POLITICS & INSTITUTIONS - ECONOMY

Luxembourg bill sends anti-nuclear signal



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Night scene shows the cooling towers of the Cattenom nuclear power station, in France. Photo: Shutterstock 

Luxembourg is working on a new law that would increase the possibility of legal action by citizens in Luxembourg in the event of a nuclear accident at the neighbouring Cattenom power station.

Environment minister Carole Dieschbourg (déi gréng) outlined Bill 7221 on Wednesday, saying it would introduce a specific regime of nuclear civil liability while sending a strong anti-nuclear message. Currently, Luxembourg has no legal framework in case of an accident at a nuclear power plant or during the transport of nuclear materials.

Dieschbourg assured MPs who were sceptical about the legal application of the text, that a legal study had been carried out during the bill’s preparation. Discussions also centred around the idea of “collective redress”, enabling a large number of victims to regroup and sue the same operator in the event of a nuclear accident.

MP Henri Kox (déi gréng) was appointed rapporteur of the bill.

While the bill does not focus purely on the ageing Cattenom plant in France, it is the closest nuclear power station located just 22 kilometres from Luxembourg City.

The first unit is now over 30 years old and politicians as well as organisations including Greenpeace have raised concerns about security and safety precautions at the site. In October 2018, the latter flew a Superman-shaped drone into the compound in a bid to highlight the site’s vulnerability.

In April 2016, Luxembourg prime minister Xavier Bettel (DP) said at a press conference with his then French counterpart, Manuel Valls, that a problem at the plant could “wipe the grand duchy off the map”. He said the country would be prepared to help finance the site’s closure. Valls pledged to cut French reliance on nuclear energy from more than 75% to 50% by closing 24 reactors by 2025. It currently accounts for 71% of the country's energy.

In 2018 French president Emmanuel Macron said the country would close 14 of the then 58 nuclear reactors by 2035, of which 4-6 would be closed by 2030. At the same time, it planned to triple its wind power energy output by 2030 and increase solar energy output fivefold over the same period.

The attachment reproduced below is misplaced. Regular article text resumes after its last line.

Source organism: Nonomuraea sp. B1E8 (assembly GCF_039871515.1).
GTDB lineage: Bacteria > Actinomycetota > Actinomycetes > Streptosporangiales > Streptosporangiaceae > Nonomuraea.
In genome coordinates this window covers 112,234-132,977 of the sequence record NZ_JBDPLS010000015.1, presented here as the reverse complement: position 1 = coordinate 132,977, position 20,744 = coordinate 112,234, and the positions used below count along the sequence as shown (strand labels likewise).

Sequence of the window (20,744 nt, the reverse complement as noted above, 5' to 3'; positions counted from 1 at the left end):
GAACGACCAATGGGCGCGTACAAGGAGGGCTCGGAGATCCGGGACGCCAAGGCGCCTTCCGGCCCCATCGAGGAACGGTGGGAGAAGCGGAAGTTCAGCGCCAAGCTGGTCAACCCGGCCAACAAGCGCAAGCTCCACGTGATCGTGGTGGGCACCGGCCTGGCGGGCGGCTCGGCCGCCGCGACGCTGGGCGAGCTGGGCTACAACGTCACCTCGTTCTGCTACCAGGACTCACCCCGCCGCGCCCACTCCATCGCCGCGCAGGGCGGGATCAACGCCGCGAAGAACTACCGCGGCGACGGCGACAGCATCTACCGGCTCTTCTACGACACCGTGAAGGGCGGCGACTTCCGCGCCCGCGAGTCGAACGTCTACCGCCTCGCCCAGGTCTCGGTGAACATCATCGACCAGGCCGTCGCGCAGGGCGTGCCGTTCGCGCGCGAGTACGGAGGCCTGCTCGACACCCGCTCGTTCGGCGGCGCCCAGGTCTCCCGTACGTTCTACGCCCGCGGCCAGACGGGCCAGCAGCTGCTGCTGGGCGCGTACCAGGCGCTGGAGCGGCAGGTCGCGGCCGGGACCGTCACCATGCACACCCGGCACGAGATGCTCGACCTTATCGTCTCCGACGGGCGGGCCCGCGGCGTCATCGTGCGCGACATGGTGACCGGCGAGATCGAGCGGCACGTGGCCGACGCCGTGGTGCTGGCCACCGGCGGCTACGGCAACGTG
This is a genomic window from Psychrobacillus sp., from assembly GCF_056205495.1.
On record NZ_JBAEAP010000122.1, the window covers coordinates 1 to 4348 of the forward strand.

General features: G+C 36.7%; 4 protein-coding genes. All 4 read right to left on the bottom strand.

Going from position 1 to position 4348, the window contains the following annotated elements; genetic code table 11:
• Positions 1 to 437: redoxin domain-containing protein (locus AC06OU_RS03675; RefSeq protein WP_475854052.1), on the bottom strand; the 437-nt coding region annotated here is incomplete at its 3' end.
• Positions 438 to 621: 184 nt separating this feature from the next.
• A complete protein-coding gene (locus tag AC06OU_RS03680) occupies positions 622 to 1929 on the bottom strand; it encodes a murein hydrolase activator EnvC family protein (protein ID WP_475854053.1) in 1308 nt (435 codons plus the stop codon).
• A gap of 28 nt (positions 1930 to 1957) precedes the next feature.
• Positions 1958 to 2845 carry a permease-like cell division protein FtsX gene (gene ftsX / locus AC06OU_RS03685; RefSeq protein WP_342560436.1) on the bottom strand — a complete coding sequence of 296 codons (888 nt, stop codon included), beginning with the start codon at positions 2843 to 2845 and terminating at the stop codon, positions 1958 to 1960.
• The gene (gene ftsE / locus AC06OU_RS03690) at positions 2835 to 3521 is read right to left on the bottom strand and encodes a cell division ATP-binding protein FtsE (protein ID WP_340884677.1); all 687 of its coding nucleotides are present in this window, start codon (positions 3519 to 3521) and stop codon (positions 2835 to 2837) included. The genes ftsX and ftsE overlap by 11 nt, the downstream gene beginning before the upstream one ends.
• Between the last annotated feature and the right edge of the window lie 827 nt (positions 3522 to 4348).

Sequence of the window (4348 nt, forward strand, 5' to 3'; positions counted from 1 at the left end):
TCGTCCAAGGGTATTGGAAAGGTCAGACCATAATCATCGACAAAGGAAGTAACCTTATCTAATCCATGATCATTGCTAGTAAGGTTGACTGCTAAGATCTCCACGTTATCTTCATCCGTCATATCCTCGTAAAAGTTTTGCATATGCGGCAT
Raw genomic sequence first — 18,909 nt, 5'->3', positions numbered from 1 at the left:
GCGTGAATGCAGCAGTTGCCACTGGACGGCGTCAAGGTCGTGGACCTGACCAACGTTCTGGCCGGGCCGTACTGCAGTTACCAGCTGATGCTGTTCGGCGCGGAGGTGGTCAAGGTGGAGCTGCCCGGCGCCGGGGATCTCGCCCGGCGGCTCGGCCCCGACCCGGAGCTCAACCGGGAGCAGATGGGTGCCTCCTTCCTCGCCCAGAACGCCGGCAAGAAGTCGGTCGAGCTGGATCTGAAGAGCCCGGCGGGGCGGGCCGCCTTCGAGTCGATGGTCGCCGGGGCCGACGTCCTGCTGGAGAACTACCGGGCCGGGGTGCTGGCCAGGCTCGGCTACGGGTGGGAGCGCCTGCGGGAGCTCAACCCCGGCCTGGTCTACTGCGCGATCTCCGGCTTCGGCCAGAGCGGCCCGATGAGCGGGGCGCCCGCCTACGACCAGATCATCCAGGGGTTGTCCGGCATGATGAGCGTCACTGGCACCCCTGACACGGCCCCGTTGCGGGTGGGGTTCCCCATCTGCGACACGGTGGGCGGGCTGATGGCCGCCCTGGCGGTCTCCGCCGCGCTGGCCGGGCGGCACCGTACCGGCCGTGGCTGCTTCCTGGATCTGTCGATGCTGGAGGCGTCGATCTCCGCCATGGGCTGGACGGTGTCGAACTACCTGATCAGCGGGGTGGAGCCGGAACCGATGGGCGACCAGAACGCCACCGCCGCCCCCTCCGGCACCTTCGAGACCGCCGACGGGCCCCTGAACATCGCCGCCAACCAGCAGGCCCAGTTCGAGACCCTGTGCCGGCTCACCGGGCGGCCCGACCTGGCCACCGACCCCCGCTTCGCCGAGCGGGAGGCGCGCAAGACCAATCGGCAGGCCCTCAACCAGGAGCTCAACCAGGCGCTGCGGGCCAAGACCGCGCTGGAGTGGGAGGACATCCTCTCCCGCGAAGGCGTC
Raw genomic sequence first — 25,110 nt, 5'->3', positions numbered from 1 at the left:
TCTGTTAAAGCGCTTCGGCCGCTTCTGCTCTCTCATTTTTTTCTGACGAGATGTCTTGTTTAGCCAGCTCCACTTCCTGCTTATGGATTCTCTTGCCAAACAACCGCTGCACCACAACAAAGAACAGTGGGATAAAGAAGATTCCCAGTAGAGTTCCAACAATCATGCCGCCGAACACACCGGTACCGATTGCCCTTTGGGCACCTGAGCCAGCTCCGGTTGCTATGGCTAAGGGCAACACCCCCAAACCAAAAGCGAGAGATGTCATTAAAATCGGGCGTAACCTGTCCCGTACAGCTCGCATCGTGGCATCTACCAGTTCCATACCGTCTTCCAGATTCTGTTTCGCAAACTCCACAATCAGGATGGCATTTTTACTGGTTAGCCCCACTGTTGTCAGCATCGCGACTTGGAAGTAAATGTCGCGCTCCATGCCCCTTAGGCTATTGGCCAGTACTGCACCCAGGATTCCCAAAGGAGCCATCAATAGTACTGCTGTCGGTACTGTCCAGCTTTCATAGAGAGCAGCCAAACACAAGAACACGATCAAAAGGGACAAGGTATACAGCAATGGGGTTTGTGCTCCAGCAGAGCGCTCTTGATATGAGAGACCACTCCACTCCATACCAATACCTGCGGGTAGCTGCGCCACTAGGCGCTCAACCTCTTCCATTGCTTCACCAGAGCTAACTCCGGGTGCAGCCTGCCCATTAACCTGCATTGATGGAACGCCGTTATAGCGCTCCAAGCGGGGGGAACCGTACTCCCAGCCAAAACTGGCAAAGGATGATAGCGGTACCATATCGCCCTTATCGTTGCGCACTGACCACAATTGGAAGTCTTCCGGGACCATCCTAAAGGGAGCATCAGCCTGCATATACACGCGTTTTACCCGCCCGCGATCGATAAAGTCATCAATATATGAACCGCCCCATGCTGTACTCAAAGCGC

Why not sign the Paris and Brussels agreements?

Luxembourg considers these agreements “unfavourable” for the Grand Duchy for several reasons:

They limit the amount of compensation in the event of a nuclear accident (€700 million on the French side and €1.2 billion on the Belgian side). However, according to Dieschbourg, recent nuclear accidents in Chernobyl and Fukushima have shown that these amounts are largely insufficient and costs to handle the fallout of a nuclear accident can be as high as €120 billion--it was even €430 billion for Fukushima.

The agreements provide for a 10-year time limit for the injured party to bring legal proceedings against the operator of the nuclear power plant. This is too short, especially if a victim is diagnosed much later with cancer related to a nuclear incident.

Environmental and intangible damage is not taken into account by the operator in the event of a nuclear accident. The agreements only cover property damage and personal injury. The future Luxembourg legal framework provides that damage caused to the environment by nuclear activity may be subject to appropriate compensation (damage to land, nature or water).

The Luxembourg courts do not have jurisdiction over the consequences of a nuclear accident. In other words, a Luxembourg injured party must bring an action before a French or Belgian court to assert their claim.